Hip fracture complications of prostate cancer treatment

Bookmark and Share
Published: 7 Nov 2014
Views: 3361
Rating:
Save
Sara Faithfull - University of Surrey, Guildford, UK

Sara Faithfull explains the correlation between prostate cancer and hip fractures to ecancertv at SIOG 2014. Patients who are successfully treated for prostate cancer could later die to complications from a hip fracture.

"Seven percent of the men [with hip fractures] in the database had prostate cancer and were treated for it," she says, suggesting that when patients are placed on androgen deprivation, doctors should follow up for hip fracture screening.

 

SIOG 2014

Hip fracture complications of prostate cancer treatment

Sara Faithfull - University of Surrey, Guildford, UK


The reason that we were looking at this is that a lot of men after they’ve had prostate cancer survive now. So we’re talking about 70% survival and they go on to get older. A lot of them have hormone therapy that affects their bones and it’s not something that normally men are aware of, the skeletal problems. If you go on to get a hip fracture men are more likely to die. So it’s a real risk factor if you have a hip fracture as a man. We don’t quite know why but if you do get that hip fracture then you may die within five years.

You started looking at all of the men coming in with hip fractures?

Part of the reason is it’s a bit like trying to find the needle in the haystack because if you have a hip fracture four or five years after you’ve had prostate cancer you may not put the link together and you may not think, ‘Oh, this was due to the treatment I had,’ and different doctors manage it. So nobody joins these things together. So what we did was we looked at this really good hip fracture database that’s collected nationally, looked at a regional area and then matched it against the cancer registrations for men with prostate cancer. This then gave us the data about who had had prostate cancer treatment and then did they go on to get a fracture. What we found was that 7% of the men in the database had prostate cancer and had had prostate cancer treatment and that is higher than you would expect normally. What we also found was that those men had a mortality that was similar to other men, so it’s not related to the prostate cancer, but that very few of them had actually had any preventative management. This is quite problematic, which means that they hadn’t been picked up and screened.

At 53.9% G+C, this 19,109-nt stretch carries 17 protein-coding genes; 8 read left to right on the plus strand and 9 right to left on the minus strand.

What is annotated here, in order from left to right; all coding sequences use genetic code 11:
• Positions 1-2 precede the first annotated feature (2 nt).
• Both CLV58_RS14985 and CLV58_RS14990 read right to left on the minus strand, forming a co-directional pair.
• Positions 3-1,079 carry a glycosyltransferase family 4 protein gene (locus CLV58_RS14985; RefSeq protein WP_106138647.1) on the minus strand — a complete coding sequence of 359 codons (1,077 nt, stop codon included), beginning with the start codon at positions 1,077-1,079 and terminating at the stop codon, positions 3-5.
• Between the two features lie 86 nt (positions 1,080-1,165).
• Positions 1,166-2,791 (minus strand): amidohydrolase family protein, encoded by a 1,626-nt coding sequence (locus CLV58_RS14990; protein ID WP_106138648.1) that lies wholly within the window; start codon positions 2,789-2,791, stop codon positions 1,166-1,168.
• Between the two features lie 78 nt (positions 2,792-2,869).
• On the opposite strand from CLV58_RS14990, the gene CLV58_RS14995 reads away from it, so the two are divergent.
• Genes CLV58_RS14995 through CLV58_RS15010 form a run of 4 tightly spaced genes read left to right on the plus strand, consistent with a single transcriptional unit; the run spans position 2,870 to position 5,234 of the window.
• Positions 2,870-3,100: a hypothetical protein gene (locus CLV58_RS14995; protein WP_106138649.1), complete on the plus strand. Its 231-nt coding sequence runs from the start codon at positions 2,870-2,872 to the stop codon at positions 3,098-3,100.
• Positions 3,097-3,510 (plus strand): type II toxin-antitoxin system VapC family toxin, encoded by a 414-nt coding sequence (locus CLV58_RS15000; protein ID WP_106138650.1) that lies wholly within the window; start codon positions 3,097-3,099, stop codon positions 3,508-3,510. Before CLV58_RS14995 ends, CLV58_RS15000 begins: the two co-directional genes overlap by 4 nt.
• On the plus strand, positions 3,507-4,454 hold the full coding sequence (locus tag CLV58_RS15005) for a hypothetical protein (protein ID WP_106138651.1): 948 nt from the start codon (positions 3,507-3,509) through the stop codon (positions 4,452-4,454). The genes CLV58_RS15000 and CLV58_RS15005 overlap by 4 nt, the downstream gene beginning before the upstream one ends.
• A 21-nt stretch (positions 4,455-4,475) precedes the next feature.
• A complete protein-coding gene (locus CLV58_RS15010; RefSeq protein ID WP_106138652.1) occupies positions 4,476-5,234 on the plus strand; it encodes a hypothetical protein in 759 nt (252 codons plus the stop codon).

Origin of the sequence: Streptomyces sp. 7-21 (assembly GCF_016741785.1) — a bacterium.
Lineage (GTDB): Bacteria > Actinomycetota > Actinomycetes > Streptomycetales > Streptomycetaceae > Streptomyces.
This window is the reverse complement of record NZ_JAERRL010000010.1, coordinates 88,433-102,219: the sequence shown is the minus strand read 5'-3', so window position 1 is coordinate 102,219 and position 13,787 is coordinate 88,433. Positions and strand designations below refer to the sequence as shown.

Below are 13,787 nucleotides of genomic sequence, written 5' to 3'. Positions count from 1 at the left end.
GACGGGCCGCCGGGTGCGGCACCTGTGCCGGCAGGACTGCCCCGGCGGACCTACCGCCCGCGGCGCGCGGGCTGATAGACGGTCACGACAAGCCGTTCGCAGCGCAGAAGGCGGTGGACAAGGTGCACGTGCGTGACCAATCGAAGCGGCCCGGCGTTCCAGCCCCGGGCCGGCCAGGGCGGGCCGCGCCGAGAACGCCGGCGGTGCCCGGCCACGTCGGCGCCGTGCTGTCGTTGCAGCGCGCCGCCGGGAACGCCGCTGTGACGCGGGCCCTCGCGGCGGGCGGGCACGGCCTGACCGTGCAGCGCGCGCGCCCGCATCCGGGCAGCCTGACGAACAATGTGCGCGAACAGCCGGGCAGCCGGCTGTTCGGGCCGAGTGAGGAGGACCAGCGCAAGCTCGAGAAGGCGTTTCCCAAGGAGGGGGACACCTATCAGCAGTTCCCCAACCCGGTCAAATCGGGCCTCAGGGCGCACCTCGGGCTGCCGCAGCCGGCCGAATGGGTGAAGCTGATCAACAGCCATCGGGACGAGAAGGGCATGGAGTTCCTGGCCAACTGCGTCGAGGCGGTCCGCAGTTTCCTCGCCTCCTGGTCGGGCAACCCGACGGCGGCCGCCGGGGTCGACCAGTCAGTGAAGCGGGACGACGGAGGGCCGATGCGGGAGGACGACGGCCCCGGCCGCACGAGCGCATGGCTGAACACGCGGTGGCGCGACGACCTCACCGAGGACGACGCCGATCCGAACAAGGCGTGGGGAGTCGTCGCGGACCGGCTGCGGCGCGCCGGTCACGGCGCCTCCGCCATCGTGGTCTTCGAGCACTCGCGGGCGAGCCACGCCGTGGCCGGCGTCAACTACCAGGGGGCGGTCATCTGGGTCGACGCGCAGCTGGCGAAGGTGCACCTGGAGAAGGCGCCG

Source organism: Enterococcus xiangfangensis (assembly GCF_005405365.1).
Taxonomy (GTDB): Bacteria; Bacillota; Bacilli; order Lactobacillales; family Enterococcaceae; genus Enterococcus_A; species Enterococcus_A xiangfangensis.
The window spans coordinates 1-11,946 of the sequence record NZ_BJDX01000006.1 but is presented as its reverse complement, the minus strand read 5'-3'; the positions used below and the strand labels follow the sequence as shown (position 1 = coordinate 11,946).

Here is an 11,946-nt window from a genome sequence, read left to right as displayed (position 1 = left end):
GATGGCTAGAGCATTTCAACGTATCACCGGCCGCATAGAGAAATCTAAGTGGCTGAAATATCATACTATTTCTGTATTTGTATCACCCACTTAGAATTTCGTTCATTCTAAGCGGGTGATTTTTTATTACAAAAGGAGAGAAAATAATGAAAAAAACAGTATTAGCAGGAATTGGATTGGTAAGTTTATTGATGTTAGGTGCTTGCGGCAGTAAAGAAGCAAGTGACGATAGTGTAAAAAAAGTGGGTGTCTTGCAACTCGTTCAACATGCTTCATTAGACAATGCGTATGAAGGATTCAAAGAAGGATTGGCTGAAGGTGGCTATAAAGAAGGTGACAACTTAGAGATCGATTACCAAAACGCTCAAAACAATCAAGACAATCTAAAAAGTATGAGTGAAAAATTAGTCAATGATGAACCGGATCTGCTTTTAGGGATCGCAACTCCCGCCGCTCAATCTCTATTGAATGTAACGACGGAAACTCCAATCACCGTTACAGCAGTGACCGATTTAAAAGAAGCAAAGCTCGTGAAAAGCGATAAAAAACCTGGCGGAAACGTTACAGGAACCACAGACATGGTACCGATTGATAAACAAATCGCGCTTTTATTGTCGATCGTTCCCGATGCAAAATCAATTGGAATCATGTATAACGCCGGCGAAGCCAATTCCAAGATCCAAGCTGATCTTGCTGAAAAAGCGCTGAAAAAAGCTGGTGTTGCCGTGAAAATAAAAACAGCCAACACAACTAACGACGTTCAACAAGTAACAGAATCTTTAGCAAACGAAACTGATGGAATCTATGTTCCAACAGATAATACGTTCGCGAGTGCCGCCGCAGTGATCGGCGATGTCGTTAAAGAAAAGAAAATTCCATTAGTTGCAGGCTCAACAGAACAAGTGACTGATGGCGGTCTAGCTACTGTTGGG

The clinical implication is that this number of fractures is completely preventable if those men had had some preventative management. So if you escalated the numbers from our local area of 7% it would roughly mean about 1,100 men would have had, across the UK, fractures that were preventable. Now, hip fractures are most probably under-representing the full case of fractures because men also get vertebral fractures but very few of them were on screening measures or bisphosphonates or had had DEXA scans and this is something that is simple to put in place but we’re not doing.

Doctors should be looking out for this following treatment for prostate cancer?

The guidance is that when doctors put patients on androgen deprivation that they should consider screening and should use scanning technology, DEXA scans. But the trouble is that they are quite hard to get an appointment and there’s a waiting list, that sort of thing, and often it’s forgotten and everyone thinks everybody else is doing that screening. So what happens is that the man will go out from treatment three or four years later and what we found the average fracture time period was about 4½ years after they had had their therapy, which is quite a long time from the actual treatment. So people might not put the two together.

Could you have successful treatment for prostate cancer but die due to a fracture?

Exactly, exactly. And also a hip fracture can give you terrible disability, it can give you a lot of pain and also it’s very costly to health services. It does raise the health economics in terms of the management and long-term care of someone who then may be more disabled. Also, the other thing to consider is that a lot of the evidence for management of osteoporosis is based on women and it’s not based on men. We’re most probably under-reporting the incidence of fractures and problems because we’re focussing very much on the particular biology rather than thinking about broader issues for men who are maybe more elderly. So, for example, falls are very common in men who are over 74; you’ve got frailty issues; you’ve got issues around mobility and these all contribute to hip fractures.

What is the take-home message for cancer doctors?

We’ve got to look beyond the bones. We know that we should be doing DEXA scans and they should be being put in place. But what we need to be looking at is things like vitamin D, nutritional status, supplementation, but also things like if you have androgen deprivation your muscles are very weak, there are exercises you can do very simply to build the strength of those muscles and some simple exercises around hopping and more physical activity can really improve some of those frailty issues but also improve falls risk management.